Corporations practice full justice when full justice transcends the demands of strict justice without violating those demands; in other words, the former presupposes the latter. For example, payment of a just wage adheres to the concept of strict justice. Now, suppose the firm is in a position to pay extra for a particular period, this does not violate strict justice (unless it is at the expense of others, say, the firm's own survival) but brings justice to its fullness. Strict justice then can be measured and can be commanded, whereas full justice is immeasurable and must be given freely. Full justice can be described as corporate social responsibility in that it has greater latitude in conferring benefits. Firms should not be coerced into conferring benefits over and above what is required strictly by justice, but its freedom should be respected in conferring benefits to others in the manner and in the amount in which it so desires. However, without the practice of corporate social responsibility, which is aimed at promoting the common good, we continue to witness systems of oppression of the weakest members of society. Corporate social responsibility should therefore not be considered an option for firms but a requirement based on the concept of full justice. Therefore, firms should be strongly encouraged to practice corporate social responsibility and wherever possible help society solve some of its most pressing social problems. Richardson Heckert, of Du Pont, expresses this view thus, "when a corporation's goals are very much out of line with society's goals, they are in trouble ... the fact is you can't be a large, successful corporation and be working against the public will; not for long" (Watson, 1991, p. 21).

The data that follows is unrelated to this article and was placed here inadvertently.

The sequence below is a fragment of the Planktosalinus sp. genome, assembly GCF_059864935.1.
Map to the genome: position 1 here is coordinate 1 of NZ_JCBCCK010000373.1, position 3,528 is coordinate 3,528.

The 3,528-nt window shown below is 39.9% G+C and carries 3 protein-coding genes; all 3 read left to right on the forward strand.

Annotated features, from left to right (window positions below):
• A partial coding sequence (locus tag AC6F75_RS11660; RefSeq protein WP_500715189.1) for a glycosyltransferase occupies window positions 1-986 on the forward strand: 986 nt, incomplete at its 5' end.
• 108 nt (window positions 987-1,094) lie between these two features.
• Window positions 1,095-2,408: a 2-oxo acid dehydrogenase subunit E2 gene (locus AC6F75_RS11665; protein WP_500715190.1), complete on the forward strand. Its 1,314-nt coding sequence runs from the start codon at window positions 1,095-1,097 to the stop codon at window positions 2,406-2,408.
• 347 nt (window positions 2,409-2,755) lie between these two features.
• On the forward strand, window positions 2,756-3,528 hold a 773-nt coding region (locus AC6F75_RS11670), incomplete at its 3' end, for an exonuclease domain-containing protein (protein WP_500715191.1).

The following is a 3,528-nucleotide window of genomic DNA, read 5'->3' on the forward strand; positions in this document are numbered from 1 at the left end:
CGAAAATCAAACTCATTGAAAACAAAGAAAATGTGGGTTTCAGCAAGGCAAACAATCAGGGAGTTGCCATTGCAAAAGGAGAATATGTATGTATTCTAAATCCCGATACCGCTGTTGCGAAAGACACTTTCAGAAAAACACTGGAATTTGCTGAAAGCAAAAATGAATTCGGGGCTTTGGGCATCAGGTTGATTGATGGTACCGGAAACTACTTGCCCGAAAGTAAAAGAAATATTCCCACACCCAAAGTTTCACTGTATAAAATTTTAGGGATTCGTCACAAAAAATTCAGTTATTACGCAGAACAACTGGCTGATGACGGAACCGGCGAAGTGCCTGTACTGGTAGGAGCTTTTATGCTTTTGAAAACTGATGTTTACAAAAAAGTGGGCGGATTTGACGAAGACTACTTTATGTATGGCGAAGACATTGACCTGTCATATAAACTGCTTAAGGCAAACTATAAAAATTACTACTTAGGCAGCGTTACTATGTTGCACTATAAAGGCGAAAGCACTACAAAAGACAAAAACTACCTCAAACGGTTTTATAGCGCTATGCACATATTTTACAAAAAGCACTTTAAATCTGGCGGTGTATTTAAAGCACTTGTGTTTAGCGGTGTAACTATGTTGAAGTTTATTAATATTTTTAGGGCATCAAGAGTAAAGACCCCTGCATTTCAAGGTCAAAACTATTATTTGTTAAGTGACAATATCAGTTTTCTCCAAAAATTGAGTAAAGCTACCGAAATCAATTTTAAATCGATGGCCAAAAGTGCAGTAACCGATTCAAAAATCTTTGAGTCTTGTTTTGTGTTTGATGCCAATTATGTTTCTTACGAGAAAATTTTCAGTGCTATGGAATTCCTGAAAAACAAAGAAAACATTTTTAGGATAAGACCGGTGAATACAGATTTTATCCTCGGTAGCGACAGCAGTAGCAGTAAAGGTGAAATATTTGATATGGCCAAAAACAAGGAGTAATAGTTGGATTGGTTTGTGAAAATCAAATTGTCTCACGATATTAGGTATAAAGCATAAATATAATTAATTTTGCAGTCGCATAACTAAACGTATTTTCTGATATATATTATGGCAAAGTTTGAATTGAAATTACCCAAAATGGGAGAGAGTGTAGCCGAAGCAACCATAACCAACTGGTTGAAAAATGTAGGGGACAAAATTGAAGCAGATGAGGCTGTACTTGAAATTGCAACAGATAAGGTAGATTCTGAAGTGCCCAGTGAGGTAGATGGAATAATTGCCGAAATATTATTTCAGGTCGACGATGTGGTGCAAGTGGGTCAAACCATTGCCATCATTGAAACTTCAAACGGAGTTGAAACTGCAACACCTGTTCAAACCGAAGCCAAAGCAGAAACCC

With strict justice alone, firms will never be in a position to solve any of the great problems of the world and in many cases we should not be surprised if people are hurt. We can witness this today in the case of HIV-drugs (10) where some pharmaceutical companies are maintaining high prices on the products to recover research and development costs in the midst of widespread human suffering. Brazil has already broken patent laws to reproduce their own generic drugs to combat HIV-AIDS. Some firms may leave aside strict justice (for example, manufacturing substandard or unsafe products), while they give a little to some good cause, and call it corporate social responsibility without realizing that they are in fact guilty of a grave injustice. The practice of corporate social responsibility first requires that the firm begin with strict justice. Corporate social responsibility is like a generous overflow of strict justice.
MacIntyre (2000) observes that in dominant cultures of advanced modernity, as in the LBM, the exercise of individual choice is often identified in the contemporary world with the exercise of liberty or freedom. Such choice is prior to and determines principles (rather than be governed by principles), and so, freedom is threatened when it is suggested that principles that ought to govern our actions are not principles that are up to us to choose but rather to discover. (11) Jenkins (2000) notes that the spirit of liberalism is to hold a strong view of limited individual rights that all must respect while allowing for diversity in views about morality, religion, and so forth. Liberalism can tolerate great diversity by leaving decisions about the best way of living to the individual, while communal agreement is required on a set of basic rights. An attempt to formulate which of the diverse views can be appreciated and valued is not part of a liberal strategy (although this is left to the individual) but simply that diversity is to be accepted. (12) The CBM provides an approach that allows a common vision in that this approach strives for a unified view based on the foundation of universal objective norms.